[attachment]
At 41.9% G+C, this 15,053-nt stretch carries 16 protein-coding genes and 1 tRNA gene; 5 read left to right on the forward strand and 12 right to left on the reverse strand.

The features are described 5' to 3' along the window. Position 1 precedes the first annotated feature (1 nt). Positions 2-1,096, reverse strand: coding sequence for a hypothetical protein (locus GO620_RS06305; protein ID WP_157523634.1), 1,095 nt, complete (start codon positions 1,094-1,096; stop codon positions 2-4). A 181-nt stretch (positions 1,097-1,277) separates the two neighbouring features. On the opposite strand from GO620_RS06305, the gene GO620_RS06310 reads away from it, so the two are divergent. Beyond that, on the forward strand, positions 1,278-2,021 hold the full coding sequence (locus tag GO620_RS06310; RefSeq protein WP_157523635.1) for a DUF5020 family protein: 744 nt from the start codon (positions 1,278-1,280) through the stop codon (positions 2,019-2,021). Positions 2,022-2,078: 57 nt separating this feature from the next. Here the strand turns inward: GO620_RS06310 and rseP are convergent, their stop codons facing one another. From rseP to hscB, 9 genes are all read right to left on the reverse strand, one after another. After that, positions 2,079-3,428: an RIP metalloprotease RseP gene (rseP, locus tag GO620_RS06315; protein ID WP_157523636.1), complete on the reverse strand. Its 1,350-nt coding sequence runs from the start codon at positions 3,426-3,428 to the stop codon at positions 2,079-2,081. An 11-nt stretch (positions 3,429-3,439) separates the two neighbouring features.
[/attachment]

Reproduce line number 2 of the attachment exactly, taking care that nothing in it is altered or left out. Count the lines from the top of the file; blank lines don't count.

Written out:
The features are described 5' to 3' along the window. Position 1 precedes the first annotated feature (1 nt). Positions 2-1,096, reverse strand: coding sequence for a hypothetical protein (locus GO620_RS06305; protein ID WP_157523634.1), 1,095 nt, complete (start codon positions 1,094-1,096; stop codon positions 2-4). A 181-nt stretch (positions 1,097-1,277) separates the two neighbouring features. On the opposite strand from GO620_RS06305, the gene GO620_RS06310 reads away from it, so the two are divergent. Beyond that, on the forward strand, positions 1,278-2,021 hold the full coding sequence (locus tag GO620_RS06310; RefSeq protein WP_157523635.1) for a DUF5020 family protein: 744 nt from the start codon (positions 1,278-1,280) through the stop codon (positions 2,019-2,021). Positions 2,022-2,078: 57 nt separating this feature from the next. Here the strand turns inward: GO620_RS06310 and rseP are convergent, their stop codons facing one another. From rseP to hscB, 9 genes are all read right to left on the reverse strand, one after another. After that, positions 2,079-3,428: an RIP metalloprotease RseP gene (rseP, locus tag GO620_RS06315; protein ID WP_157523636.1), complete on the reverse strand. Its 1,350-nt coding sequence runs from the start codon at positions 3,426-3,428 to the stop codon at positions 2,079-2,081. An 11-nt stretch (positions 3,429-3,439) separates the two neighbouring features.